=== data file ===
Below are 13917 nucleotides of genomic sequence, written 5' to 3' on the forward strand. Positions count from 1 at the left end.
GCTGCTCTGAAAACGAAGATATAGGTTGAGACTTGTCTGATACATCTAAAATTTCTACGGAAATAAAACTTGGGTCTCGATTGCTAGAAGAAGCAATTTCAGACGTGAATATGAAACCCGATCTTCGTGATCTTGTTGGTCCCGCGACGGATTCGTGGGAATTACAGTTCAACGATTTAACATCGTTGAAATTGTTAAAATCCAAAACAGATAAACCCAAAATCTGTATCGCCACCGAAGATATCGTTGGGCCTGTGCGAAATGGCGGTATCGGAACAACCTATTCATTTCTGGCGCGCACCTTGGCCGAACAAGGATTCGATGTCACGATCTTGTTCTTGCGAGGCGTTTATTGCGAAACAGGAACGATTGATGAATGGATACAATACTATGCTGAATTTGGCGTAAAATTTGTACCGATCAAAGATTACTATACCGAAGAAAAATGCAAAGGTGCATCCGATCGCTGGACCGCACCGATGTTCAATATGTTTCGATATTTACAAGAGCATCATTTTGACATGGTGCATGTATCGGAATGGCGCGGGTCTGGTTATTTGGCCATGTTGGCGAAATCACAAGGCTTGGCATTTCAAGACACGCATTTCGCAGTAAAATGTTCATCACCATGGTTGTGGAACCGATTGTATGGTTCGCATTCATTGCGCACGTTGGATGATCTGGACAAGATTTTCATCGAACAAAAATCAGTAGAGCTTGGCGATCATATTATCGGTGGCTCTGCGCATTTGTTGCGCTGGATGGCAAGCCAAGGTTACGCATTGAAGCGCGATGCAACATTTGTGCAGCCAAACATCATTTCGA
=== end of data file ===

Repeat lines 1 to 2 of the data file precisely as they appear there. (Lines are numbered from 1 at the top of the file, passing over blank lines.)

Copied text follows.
Below are 13917 nucleotides of genomic sequence, written 5' to 3' on the forward strand. Positions count from 1 at the left end.
GCTGCTCTGAAAACGAAGATATAGGTTGAGACTTGTCTGATACATCTAAAATTTCTACGGAAATAAAACTTGGGTCTCGATTGCTAGAAGAAGCAATTTCAGACGTGAATATGAAACCCGATCTTCGTGATCTTGTTGGTCCCGCGACGGATTCGTGGGAATTACAGTTCAACGATTTAACATCGTTGAAATTGTTAAAATCCAAAACAGATAAACCCAAAATCTGTATCGCCACCGAAGATATCGTTGGGCCTGTGCGAAATGGCGGTATCGGAACAACCTATTCATTTCTGGCGCGCACCTTGGCCGAACAAGGATTCGATGTCACGATCTTGTTCTTGCGAGGCGTTTATTGCGAAACAGGAACGATTGATGAATGGATACAATACTATGCTGAATTTGGCGTAAAATTTGTACCGATCAAAGATTACTATACCGAAGAAAAATGCAAAGGTGCATCCGATCGCTGGACCGCACCGATGTTCAATATGTTTCGATATTTACAAGAGCATCATTTTGACATGGTGCATGTATCGGAATGGCGCGGGTCTGGTTATTTGGCCATGTTGGCGAAATCACAAGGCTTGGCATTTCAAGACACGCATTTCGCAGTAAAATGTTCATCACCATGGTTGTGGAACCGATTGTATGGTTCGCATTCATTGCGCACGTTGGATGATCTGGACAAGATTTTCATCGAACAAAAATCAGTAGAGCTTGGCGATCATATTATCGGTGGCTCTGCGCATTTGTTGCGCTGGATGGCAAGCCAAGGTTACGCATTGAAGCGCGATGCAACATTTGTGCAGCCAAACATCATTTCGA